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History of Manchester

History of Manchester
  • council: Manchester City Council
  • population: 464,200
  • phone code: 0161
  • postcode area: M
  • county: Greater Manchester
  • twin Towns: Saint Petersburg, Russia - Los Angeles, USA

Manchester is a major city and metropolitan borough within Greater Manchester in North West England. The epicentre of a large conurbation, the City of Manchester has a population of 441,200, whilst the wider Greater Manchester Urban Area is home to 2,240,230 people, making it England's third largest conurbation after those of Greater London and the West Midlands.

Manchester is historically notable for being the world's first industrialised city, and the subsequent central role it played during the Industrial Revolution.
It was the dominant international centre of textile manufacture and cotton spinning.

During the 19th century, it was bestowed with the name Cottonopolis denoting that the area was a metropolis of cotton mills.

Manchester city centre is now on a "tentative list" of UNESCO World Heritage Sites—mainly based around its network of canals and mills, which facilitated its development during the 19th century.

Heralded as the "Capital of the North", and forming part of the English Core Cities Group, Manchester today is a centre of the arts, the media, higher education and commerce, and is considered by many of its citizens to be England's second city. Manchester is well known for its sporting connections being associated with two major Premiership League football teams, Manchester City and Manchester United and for having hosted the XVII Commonwealth Games in 2002

Shopping
Manchester is the main retail centre of the North. There are two large shopping malls; the Manchester Arndale in the middle of the city and the out-of-town Trafford Centre. The city centre has a number of smaller shopping centres, including The Triangle, which caters for a more youthful and upmarket clientele and the Royal Exchange Centre. Manchester also has one of the largest ASDA-WalMart supercentres in the UK, close to the City of Manchester Stadium in Eastlands.

Manchester's Main Shopping District; Market StreetIn the central shopping area of the city centre, road access is all but impossible, making journeys around the city on foot quicker, safer and more convenient. The pedestrianised Market Street forms the core of the city centre's retail area. It is dominated on the north side by the Manchester Arndale and a branch of Debenhams.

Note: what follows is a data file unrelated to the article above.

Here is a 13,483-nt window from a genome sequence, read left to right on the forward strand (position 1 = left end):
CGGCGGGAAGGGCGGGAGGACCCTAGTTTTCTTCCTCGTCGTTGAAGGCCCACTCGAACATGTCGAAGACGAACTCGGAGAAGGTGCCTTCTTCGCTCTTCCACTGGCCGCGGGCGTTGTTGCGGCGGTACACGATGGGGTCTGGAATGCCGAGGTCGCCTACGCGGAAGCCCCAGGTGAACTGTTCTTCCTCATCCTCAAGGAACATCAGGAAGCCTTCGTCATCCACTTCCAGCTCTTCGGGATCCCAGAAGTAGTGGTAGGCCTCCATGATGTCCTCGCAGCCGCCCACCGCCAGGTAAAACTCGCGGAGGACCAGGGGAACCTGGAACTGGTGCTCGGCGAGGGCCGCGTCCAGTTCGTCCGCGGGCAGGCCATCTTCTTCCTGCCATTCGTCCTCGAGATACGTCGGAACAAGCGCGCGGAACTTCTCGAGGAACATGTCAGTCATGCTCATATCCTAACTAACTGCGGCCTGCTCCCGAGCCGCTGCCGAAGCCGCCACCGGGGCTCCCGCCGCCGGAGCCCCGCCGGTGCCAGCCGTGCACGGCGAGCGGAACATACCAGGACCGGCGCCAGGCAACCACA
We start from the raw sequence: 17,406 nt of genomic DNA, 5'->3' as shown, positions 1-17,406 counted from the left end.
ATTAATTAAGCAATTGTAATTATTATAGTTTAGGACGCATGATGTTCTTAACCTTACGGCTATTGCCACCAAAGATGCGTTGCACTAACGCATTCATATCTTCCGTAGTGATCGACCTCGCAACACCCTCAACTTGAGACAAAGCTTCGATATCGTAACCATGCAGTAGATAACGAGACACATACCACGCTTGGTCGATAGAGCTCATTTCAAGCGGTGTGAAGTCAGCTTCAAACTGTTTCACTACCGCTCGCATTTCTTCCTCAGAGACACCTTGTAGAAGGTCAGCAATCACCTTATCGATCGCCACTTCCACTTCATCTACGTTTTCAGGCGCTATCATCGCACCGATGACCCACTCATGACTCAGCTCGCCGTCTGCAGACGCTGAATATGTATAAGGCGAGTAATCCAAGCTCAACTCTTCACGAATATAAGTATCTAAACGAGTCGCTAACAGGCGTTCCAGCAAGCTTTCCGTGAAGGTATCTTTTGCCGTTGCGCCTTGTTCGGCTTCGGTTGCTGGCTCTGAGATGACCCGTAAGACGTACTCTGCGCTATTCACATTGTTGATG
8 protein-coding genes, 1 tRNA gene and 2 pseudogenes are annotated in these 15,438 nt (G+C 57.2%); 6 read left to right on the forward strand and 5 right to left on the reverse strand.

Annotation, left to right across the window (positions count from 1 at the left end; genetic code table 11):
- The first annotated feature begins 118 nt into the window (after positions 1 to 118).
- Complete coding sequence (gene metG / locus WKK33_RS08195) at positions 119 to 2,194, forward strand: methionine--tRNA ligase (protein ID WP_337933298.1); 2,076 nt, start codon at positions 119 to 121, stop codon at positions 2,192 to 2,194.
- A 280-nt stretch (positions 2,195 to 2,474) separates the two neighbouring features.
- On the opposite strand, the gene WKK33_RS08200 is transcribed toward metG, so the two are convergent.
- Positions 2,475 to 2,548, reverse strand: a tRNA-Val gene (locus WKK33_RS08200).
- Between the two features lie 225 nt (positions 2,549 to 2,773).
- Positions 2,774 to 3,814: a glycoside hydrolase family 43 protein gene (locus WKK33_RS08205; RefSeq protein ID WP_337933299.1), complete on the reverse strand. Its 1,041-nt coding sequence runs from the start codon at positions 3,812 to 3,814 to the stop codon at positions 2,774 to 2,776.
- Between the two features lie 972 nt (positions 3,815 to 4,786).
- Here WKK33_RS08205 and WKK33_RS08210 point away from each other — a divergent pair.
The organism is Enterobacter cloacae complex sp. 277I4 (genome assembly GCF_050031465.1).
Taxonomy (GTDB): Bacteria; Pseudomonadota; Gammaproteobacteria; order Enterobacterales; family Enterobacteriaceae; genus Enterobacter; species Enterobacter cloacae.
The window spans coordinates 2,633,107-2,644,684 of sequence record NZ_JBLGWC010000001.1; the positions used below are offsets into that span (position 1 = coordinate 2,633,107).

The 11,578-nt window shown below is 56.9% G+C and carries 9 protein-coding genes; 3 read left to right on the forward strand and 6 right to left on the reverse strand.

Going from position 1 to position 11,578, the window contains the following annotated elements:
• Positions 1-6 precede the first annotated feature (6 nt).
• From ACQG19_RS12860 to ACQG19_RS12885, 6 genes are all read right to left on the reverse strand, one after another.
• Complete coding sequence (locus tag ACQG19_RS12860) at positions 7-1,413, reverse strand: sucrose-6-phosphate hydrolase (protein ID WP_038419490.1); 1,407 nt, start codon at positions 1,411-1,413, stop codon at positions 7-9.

The Shambles contains a branch of Harvey Nichols, a Marks and Spencer store, and a branch of Selfridges, as well as a variety of upmarket designer boutiques.

Deansgate also has many shops, including the department store House of Fraser (formerly Kendals), along with pubs and bars. King Street is an affluent shopping area where many exclusive fashion brands have stores. King Street also has many notable buildings preserved in a conservation area. Other hubs in the centre include St Ann's Square, and Exchange Square.
,br> Former stores, since gone, include Lewis's, Henry's, and Affleck and Brown. The building that housed Affleck and Brown is now known as Affleck's Palace. It consists of low-cost stalls for independent traders and creatives. Affleck's is on Oldham Street, in the Northern Quarter, along with a range of independent music, clothing, and other shops.


Food and drink
Manchester has a range of restaurants, bars, and clubs, spanning the famous "curry mile" in Rusholme to traditional ‘grub’, Chinatown, modern bars and bistros at Deansgate Locks in the city centre. There are now many top class restaurants.

There is a Hard Rock Cafe, chain restaurants such as Wagamama and bars that include Waxy O’Connors and The Living Room. The coffee chain Starbucks has 12 outlets in a 2 mile radius. Other, independent restaurants, bars and clubs can be found in the Northern Quarter area of the city centre.

Manchester is also famous for its beer, despite the closure of the Boddingtons brewery in 2005. Keg 'Boddies' is brewed by Interbrew in Luton but cask Boddington's continues to be brewed in the city by Hydes brewery in Moss Side. Hydes is a long established independent brewery. Another Manchester brewer is Joseph Holt, whose Derby Brewery in Cheetham is just round the corner from the defunct Boddingtons Strangeways brewery. The Royal Brewery in Moss Side — not far from Hyde's — brews McEwans lager. J W Lees brewery is in Middleton Junction, a few miles north of the city. There are also a notable number of microbreweries producing smaller quantities of high quality beer, cider and perry.

Breweries in Manchester and Salford which closed within the last twenty years include Wilson's, whose Newton Heath brewery closed in the late 1980s, and Whitbread/Chester's in Salford.

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